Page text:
Cyber Incident Reporting’s big day

The leaders of the Senate Homeland Security and Governmental Affairs Committee on Tuesday introduced legislation that would give set timelines for cyber incident reporting, including mandating that certain organizations report within 24 hours if they paid the sum demanded in a ransomware attack.

The Cyber Incident Reporting Act, sponsored by panel Chairman Gary Peters (D-Mich.) and ranking member Rob Portman (R-Ohio), would also require owners and operators of critical infrastructure to report cybersecurity incidents to the Cybersecurity and Infrastructure Security Agency (CISA) within 72 hours.

Nuts and bolts: Organizations required to report ransomware payments within a day of handing over the funds include critical infrastructure groups along with nonprofits, businesses with over 50 employees, and state and local governments.

The payment and incident information would go to a council at CISA, with the agency empowered to subpoena groups that fail to report. Organizations that fail to comply with the information would then be referred to the Justice Department, and potentially banned from doing business with the federal government.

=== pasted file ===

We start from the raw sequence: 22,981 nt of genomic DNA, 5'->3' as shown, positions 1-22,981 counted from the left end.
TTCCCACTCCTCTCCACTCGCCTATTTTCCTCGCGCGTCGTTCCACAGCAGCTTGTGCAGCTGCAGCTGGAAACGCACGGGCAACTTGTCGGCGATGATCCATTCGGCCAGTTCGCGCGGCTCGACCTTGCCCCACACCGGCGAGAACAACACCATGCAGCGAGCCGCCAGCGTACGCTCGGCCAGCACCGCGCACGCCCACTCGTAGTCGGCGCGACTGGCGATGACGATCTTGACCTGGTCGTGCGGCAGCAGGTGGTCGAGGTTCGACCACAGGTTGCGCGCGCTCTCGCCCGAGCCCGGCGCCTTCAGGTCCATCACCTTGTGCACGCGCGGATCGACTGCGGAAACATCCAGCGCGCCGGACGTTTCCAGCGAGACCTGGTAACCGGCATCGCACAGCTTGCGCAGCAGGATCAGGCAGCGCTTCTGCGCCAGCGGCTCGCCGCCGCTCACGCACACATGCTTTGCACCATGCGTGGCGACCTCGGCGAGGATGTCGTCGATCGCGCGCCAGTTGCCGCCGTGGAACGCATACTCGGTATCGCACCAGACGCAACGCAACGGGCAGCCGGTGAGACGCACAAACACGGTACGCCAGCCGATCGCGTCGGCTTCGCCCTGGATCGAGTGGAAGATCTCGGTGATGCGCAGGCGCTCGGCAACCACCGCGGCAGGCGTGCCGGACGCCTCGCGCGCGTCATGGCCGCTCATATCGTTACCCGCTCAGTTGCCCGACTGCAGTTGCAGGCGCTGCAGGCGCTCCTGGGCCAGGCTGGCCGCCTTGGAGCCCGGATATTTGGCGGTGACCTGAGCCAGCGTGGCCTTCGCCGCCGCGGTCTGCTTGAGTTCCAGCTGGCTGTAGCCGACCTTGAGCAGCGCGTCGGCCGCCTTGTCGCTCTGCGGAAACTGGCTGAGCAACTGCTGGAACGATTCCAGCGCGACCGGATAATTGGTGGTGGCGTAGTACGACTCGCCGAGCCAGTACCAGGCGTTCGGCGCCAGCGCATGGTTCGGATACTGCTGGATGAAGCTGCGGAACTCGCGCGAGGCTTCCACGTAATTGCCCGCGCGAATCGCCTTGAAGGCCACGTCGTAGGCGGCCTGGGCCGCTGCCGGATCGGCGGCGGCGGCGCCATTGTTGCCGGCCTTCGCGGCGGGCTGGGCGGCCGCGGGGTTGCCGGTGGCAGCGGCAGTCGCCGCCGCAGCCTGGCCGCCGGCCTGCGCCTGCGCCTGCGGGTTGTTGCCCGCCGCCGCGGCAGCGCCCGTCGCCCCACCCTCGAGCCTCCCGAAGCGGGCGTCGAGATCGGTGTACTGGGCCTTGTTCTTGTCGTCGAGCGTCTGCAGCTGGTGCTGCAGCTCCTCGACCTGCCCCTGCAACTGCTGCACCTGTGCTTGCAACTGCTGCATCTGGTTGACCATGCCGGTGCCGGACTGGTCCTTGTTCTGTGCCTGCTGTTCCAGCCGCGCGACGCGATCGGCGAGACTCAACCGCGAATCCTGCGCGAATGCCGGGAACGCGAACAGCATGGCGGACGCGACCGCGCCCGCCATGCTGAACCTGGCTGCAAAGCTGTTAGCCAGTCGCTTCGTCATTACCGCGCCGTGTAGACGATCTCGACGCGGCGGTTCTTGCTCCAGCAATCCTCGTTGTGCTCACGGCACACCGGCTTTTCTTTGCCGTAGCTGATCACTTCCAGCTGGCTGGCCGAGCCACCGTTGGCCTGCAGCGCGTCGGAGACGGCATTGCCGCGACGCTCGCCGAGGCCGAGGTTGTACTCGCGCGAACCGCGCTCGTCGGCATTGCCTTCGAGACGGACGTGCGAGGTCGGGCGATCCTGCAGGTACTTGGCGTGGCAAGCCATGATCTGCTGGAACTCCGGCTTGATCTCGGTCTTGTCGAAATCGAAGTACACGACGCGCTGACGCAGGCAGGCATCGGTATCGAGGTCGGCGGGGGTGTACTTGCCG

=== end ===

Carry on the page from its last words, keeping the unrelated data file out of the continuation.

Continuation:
“This important, bipartisan bill will create the first national requirement for critical infrastructure entities to report to the federal government when their systems have been breached, as well as require most organizations to report when they have paid a ransom after an attack,” Peters said in a statement Tuesday. “This will help our nation deter future attacks, fight back against cybercriminals, and hold them accountable for infiltrating American networks.”

Wider concerns: The bill was introduced as part of an effort by Congress to respond to a wave of major cyberattacks over the past year.